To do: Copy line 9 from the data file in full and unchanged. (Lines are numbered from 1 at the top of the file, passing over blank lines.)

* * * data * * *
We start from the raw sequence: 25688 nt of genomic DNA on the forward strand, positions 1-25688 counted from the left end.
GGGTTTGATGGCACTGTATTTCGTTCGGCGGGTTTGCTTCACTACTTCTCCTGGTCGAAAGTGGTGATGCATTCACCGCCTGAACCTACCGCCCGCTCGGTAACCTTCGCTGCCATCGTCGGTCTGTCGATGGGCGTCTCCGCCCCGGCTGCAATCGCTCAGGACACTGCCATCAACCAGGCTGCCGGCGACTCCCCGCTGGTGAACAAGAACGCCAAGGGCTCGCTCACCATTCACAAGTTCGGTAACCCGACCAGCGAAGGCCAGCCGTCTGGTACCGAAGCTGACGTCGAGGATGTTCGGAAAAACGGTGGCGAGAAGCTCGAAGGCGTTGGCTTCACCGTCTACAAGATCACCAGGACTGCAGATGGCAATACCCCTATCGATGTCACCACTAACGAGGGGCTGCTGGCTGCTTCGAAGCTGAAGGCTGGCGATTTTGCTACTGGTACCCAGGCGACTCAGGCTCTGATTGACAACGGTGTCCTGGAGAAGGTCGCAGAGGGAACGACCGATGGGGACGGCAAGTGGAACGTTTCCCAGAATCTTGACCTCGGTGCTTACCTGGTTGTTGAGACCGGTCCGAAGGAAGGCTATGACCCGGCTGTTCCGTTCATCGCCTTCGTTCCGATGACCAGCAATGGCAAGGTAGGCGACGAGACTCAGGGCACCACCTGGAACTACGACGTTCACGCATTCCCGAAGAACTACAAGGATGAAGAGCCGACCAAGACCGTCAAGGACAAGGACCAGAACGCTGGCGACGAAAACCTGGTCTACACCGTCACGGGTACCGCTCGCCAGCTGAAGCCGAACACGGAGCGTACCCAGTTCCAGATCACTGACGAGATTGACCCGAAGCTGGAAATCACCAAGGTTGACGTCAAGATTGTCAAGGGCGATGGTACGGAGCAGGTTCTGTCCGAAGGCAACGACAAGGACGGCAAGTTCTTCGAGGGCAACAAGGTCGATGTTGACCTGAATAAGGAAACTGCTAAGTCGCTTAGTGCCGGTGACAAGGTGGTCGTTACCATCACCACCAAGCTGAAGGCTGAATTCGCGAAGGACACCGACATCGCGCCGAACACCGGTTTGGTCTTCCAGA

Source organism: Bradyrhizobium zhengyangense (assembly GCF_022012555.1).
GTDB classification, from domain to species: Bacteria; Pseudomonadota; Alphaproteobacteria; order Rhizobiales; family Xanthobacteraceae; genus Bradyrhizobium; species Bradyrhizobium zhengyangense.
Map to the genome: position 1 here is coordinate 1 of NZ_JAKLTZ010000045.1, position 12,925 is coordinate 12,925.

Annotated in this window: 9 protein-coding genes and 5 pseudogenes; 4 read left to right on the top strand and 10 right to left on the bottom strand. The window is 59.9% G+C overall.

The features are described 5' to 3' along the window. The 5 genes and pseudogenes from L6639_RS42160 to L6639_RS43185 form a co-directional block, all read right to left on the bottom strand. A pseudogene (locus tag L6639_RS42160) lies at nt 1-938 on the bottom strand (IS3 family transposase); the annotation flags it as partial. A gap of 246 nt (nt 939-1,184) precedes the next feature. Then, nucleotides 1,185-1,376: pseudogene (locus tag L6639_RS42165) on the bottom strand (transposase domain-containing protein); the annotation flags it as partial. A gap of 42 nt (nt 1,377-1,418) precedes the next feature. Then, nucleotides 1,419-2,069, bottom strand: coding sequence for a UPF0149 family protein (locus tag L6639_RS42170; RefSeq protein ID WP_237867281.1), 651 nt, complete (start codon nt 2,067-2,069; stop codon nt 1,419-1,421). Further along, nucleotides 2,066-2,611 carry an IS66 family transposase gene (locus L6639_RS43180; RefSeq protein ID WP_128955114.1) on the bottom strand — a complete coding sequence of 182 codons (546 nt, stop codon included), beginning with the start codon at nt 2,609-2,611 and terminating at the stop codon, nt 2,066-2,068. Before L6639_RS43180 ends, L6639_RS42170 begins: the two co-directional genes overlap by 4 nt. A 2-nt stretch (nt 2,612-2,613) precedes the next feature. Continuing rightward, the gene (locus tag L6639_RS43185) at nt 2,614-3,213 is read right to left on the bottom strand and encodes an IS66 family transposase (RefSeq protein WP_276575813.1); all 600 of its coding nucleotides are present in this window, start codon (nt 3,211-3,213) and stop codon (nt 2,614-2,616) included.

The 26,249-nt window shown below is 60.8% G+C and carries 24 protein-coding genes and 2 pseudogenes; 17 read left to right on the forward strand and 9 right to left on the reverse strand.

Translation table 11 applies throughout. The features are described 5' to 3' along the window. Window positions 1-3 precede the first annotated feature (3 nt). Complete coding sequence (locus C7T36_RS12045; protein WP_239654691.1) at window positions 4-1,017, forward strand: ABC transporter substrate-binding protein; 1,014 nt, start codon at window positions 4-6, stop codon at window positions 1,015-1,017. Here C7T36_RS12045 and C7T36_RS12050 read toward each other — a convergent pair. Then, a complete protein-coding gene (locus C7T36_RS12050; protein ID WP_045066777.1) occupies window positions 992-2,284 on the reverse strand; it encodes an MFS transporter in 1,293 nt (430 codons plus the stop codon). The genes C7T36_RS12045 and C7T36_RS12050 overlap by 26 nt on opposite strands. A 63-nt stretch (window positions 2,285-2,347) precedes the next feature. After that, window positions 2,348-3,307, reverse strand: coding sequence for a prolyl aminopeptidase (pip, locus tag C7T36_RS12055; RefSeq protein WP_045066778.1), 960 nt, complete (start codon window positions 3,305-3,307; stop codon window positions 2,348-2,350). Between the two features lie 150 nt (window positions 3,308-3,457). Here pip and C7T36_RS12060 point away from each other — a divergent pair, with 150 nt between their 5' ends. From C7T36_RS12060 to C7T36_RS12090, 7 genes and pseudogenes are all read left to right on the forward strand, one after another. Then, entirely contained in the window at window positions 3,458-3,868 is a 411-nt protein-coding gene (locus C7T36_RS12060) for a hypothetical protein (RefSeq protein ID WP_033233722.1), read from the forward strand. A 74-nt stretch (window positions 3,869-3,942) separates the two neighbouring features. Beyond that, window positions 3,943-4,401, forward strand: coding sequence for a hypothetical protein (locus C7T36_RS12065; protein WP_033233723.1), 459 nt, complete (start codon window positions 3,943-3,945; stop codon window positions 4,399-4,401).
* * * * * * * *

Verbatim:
Translation table 11 applies throughout. The features are described 5' to 3' along the window. Window positions 1-3 precede the first annotated feature (3 nt). Complete coding sequence (locus C7T36_RS12045; protein WP_239654691.1) at window positions 4-1,017, forward strand: ABC transporter substrate-binding protein; 1,014 nt, start codon at window positions 4-6, stop codon at window positions 1,015-1,017. Here C7T36_RS12045 and C7T36_RS12050 read toward each other — a convergent pair. Then, a complete protein-coding gene (locus C7T36_RS12050; protein ID WP_045066777.1) occupies window positions 992-2,284 on the reverse strand; it encodes an MFS transporter in 1,293 nt (430 codons plus the stop codon). The genes C7T36_RS12045 and C7T36_RS12050 overlap by 26 nt on opposite strands. A 63-nt stretch (window positions 2,285-2,347) precedes the next feature. After that, window positions 2,348-3,307, reverse strand: coding sequence for a prolyl aminopeptidase (pip, locus tag C7T36_RS12055; RefSeq protein WP_045066778.1), 960 nt, complete (start codon window positions 3,305-3,307; stop codon window positions 2,348-2,350). Between the two features lie 150 nt (window positions 3,308-3,457). Here pip and C7T36_RS12060 point away from each other — a divergent pair, with 150 nt between their 5' ends. From C7T36_RS12060 to C7T36_RS12090, 7 genes and pseudogenes are all read left to right on the forward strand, one after another. Then, entirely contained in the window at window positions 3,458-3,868 is a 411-nt protein-coding gene (locus C7T36_RS12060) for a hypothetical protein (RefSeq protein ID WP_033233722.1), read from the forward strand. A 74-nt stretch (window positions 3,869-3,942) separates the two neighbouring features. Beyond that, window positions 3,943-4,401, forward strand: coding sequence for a hypothetical protein (locus C7T36_RS12065; protein WP_033233723.1), 459 nt, complete (start codon window positions 3,943-3,945; stop codon window positions 4,399-4,401).